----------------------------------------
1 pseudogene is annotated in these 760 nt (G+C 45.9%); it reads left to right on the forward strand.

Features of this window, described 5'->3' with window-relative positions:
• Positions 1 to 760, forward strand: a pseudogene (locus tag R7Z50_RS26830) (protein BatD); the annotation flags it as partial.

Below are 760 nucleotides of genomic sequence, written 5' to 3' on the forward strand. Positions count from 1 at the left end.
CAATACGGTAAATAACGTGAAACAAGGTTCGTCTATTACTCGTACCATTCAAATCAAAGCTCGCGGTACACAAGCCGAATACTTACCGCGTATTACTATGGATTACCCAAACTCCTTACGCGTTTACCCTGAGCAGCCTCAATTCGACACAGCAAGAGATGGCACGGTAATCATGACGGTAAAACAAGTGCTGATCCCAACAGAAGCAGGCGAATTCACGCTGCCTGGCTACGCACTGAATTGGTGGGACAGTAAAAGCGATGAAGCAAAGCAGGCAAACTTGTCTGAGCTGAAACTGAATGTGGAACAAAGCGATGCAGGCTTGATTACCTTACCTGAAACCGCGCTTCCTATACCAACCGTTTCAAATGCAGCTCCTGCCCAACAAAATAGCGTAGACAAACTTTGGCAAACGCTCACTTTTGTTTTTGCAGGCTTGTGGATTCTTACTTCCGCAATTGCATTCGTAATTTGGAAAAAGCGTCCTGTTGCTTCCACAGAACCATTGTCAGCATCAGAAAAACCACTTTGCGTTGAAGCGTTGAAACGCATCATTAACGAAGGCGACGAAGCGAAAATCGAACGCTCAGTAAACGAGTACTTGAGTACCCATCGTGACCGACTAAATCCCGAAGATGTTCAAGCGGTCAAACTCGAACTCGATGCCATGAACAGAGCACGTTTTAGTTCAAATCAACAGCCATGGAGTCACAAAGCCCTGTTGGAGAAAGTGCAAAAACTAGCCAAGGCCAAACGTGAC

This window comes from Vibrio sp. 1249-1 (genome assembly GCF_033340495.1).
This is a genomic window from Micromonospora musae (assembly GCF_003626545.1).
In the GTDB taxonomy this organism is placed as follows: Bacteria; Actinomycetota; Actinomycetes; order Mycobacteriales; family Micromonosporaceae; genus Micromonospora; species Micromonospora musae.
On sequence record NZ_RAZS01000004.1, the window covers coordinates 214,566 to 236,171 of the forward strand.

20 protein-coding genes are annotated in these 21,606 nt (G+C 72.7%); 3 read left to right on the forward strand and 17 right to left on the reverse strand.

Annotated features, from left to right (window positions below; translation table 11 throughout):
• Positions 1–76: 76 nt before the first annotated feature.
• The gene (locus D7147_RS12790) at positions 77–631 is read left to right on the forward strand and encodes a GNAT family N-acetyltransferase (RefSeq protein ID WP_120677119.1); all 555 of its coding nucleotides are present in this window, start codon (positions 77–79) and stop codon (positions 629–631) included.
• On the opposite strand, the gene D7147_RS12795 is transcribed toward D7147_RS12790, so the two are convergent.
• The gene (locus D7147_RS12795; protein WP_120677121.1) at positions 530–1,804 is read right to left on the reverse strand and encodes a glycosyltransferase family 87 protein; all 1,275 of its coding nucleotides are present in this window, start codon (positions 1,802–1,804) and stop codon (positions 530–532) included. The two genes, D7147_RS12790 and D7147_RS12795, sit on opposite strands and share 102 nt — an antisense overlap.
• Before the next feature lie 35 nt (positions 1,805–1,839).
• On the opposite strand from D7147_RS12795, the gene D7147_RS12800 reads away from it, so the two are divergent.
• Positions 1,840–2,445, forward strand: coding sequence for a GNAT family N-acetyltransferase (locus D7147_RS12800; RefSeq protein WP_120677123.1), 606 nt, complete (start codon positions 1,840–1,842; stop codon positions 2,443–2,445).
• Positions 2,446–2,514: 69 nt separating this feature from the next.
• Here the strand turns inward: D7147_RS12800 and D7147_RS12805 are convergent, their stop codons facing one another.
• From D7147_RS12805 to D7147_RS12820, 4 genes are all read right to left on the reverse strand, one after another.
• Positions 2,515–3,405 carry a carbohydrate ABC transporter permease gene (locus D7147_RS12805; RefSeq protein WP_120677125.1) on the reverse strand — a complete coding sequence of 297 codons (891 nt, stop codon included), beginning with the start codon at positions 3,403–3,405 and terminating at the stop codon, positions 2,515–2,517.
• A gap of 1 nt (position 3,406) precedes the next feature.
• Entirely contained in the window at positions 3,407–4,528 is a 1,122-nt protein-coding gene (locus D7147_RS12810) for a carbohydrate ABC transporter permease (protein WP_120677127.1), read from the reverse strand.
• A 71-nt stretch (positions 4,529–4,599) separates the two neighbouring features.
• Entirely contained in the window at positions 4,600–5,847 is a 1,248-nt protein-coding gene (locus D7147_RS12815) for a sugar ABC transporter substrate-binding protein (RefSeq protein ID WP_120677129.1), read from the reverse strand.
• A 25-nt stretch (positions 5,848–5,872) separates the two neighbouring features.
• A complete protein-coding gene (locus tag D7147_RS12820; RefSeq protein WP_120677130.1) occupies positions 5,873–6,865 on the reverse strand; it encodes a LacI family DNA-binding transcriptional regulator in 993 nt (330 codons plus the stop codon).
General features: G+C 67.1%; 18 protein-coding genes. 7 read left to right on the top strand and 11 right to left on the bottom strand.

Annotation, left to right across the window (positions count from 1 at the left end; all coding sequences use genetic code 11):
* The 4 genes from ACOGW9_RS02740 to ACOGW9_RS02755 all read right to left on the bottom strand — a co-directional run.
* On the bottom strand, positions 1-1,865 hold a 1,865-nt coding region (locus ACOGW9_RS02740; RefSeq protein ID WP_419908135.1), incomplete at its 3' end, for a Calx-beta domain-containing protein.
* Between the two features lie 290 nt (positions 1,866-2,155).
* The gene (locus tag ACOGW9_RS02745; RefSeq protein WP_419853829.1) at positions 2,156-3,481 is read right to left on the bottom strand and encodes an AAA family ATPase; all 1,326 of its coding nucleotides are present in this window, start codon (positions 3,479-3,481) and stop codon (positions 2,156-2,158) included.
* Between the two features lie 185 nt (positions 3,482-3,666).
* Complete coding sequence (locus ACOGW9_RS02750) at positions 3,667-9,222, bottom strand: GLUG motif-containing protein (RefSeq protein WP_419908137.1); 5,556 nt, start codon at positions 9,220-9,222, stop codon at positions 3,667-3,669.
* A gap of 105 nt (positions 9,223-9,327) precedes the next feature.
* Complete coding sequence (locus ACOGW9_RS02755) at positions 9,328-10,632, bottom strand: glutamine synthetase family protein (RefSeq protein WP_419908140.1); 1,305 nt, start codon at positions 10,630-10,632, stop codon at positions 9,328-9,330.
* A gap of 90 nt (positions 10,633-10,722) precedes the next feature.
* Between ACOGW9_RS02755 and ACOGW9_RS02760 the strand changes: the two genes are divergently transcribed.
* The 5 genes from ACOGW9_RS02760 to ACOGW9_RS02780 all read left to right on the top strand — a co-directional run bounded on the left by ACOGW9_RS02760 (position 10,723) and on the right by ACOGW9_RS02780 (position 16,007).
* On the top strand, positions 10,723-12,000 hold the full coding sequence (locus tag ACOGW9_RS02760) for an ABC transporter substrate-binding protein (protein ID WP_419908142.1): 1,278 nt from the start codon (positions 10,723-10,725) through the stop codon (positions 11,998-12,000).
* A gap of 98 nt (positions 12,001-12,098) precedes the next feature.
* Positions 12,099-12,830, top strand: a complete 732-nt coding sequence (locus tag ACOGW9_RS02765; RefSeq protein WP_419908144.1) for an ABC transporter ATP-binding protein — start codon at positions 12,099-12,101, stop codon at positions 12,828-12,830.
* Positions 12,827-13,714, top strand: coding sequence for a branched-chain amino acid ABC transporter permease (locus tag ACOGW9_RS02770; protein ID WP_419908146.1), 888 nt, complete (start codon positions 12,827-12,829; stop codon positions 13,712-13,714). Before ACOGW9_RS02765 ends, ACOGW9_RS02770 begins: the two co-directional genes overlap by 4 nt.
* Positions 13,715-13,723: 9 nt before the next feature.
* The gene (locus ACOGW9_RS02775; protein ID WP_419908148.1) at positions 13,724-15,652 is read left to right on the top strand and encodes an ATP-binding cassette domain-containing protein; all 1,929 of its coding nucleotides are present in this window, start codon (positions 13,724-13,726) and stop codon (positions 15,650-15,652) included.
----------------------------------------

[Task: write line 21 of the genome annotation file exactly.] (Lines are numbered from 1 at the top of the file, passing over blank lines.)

• From D7147_RS12805 to D7147_RS12820, 4 genes are all read right to left on the reverse strand, one after another.